We all know Snapchat is a messaging app that helps us send photos, videos and text messages, just like every other messaging app. But here is the great thing about Snapchat: the sent content disappears after several seconds. Almost 150 million people use Snapchat every day. And to put it roughly, they consume 800 hours of video per second. But oh no: the Snapchat parent had a rough day on the stock market. It closed at $16.99. So we can say that Snapchat parent’s stock price has fallen below its stock trading price at the time of IPO. Note that the IPO price is $17.
Snapchat IPO price: where did it all start?
Now let’s back up a bit to understand what is really going on. So, besides its messaging feature, Snapchat features Stories: those are photo or video messages that can be seen only for 24 hours. It also has Memories: saved photos for sharing later, and stickers to embellish messages. So, only by looking at its features we know it is going to be popular among teenagers, right? According to a survey, 26% of people between 12 years old to 24 years old used Snapchat the most. Facebook was their second choice.
Snap is not an extrovert: we don’t know much about it, for example about its specifics of the company’s advertising model. Or, we also don’t know if it constitutes a stable, long-term business plan. So, Facebook CEO Mark Zuckerberg tried to buy Snapchat for $3 billion in 2013. Mind-blowing, isn’t it? But Snap’s CEO Evan Spiegel turned him down. After the incident, it seems like Facebook, with its Instagram, has tried to duplicate Snapchat.
Its biggest threat
Snapchat is probably sleeping with its eyes open now. The biggest threat to Snapchat business is probably the fact that Facebook and Instagram could turn everything around overnight and copy any new Snapchat feature. I mean, look, Instagram has over 600 million users. And what happened? It launched a “Stories” section. And it almost exactly copies Snapchat’s own “Stories” section. After that Instagram generated 150 million daily Stories users. And that number is as many as daily users as Snapchat entire app could generate in five years.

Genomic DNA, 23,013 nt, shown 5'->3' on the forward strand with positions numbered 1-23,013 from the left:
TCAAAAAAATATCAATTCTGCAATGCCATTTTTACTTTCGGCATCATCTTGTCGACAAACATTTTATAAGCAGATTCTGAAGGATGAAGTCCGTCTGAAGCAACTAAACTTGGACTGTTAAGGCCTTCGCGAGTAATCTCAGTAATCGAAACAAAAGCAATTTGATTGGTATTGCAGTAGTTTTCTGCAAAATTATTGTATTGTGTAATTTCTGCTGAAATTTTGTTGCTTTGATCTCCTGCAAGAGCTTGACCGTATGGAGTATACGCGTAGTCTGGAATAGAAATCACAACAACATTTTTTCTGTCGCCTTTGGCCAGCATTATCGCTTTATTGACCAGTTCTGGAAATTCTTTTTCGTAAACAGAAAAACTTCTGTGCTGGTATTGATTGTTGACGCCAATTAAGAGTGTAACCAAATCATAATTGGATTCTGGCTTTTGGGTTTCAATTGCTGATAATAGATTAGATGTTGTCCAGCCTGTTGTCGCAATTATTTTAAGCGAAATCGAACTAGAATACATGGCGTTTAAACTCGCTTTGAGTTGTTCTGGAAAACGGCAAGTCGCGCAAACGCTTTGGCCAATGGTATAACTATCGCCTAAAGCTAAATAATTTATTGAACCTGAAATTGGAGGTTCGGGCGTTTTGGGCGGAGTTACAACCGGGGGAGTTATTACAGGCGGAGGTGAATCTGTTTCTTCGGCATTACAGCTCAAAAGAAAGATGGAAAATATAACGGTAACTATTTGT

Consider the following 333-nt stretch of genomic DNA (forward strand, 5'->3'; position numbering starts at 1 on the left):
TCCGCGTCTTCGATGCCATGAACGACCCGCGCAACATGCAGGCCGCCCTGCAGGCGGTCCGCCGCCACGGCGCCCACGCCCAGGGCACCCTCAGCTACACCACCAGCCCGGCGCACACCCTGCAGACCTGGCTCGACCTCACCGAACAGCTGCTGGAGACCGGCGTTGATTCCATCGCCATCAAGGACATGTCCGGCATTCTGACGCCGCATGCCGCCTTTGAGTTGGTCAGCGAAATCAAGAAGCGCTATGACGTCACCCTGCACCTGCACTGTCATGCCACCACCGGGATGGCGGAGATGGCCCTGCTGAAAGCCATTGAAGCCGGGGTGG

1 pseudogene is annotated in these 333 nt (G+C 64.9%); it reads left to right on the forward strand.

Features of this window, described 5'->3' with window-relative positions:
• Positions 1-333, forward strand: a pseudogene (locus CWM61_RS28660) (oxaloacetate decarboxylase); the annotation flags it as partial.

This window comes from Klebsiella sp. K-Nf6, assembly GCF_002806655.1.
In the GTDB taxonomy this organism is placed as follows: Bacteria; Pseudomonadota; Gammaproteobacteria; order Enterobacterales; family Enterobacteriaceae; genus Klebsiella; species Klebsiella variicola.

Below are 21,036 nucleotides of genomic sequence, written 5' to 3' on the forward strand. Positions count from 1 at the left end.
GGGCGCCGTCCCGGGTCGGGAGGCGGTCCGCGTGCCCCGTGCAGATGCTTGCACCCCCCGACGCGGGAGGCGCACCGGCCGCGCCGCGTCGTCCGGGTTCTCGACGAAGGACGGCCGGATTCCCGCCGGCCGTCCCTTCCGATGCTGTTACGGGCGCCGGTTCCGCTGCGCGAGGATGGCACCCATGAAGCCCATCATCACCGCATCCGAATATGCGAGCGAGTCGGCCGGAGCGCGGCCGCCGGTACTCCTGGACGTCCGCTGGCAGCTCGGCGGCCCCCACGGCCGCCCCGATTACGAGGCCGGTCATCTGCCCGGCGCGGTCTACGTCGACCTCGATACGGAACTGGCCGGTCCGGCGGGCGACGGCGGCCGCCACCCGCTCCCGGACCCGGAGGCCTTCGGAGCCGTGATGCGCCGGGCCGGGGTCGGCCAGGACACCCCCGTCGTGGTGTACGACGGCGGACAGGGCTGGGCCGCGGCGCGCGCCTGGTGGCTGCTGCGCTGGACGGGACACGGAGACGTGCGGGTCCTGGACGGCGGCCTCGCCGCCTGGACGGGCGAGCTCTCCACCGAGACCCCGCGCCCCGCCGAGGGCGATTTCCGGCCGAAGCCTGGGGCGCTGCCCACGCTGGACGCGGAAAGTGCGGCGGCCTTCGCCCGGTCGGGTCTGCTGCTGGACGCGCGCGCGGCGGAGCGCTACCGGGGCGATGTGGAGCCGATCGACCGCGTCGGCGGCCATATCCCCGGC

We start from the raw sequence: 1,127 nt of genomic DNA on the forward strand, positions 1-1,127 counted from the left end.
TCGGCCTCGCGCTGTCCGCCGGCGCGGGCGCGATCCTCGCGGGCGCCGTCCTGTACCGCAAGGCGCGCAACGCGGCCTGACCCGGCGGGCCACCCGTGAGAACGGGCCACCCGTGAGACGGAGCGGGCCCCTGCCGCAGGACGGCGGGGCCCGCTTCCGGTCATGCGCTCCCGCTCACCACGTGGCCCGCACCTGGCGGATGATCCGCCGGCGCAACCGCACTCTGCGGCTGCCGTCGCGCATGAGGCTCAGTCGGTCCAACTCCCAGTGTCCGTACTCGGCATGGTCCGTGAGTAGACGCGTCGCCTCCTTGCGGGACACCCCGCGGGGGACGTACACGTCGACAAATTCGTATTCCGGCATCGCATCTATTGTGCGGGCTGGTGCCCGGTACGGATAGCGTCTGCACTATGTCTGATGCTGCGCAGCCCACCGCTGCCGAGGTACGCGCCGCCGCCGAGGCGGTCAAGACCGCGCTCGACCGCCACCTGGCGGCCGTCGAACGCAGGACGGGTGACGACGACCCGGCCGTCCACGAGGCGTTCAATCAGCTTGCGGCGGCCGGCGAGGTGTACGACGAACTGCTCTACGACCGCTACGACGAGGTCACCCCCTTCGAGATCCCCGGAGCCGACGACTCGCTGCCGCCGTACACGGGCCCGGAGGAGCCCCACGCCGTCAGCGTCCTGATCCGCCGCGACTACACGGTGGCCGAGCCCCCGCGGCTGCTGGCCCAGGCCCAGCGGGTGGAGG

So, back to the mind-blowing news: Snapchat stock price falling. I think we got the answer to where it all started. Now, you may be thinking that it is not a big deal, but it is. And here is why: this means that overall, public investors have lost money on the company. And you all know what is hard to recover from? Money-losing reputation.
But the employees and pre-IPO investors still have the shining hope in their hearts. I mean, the company’s market cap is still approximately $23.8 billion. And it is higher than Snapchat’s private market valuation: $20 billion. And after the 150-day lock-up period, everyone can start selling shares on July 31. The biggest concern of all right now is that too many people will try to sell their stock shares at once. And the result won’t be inspiring: it will bring the share price down.
Snapchat reported its first earnings in May. The results disappointed investors. Its next quarterly results will be revealed in August, making a significant impact on the stock price. And right now, July is going to be a slow month, they say, for tech IPOs. So buckle up for the slowest ride ever.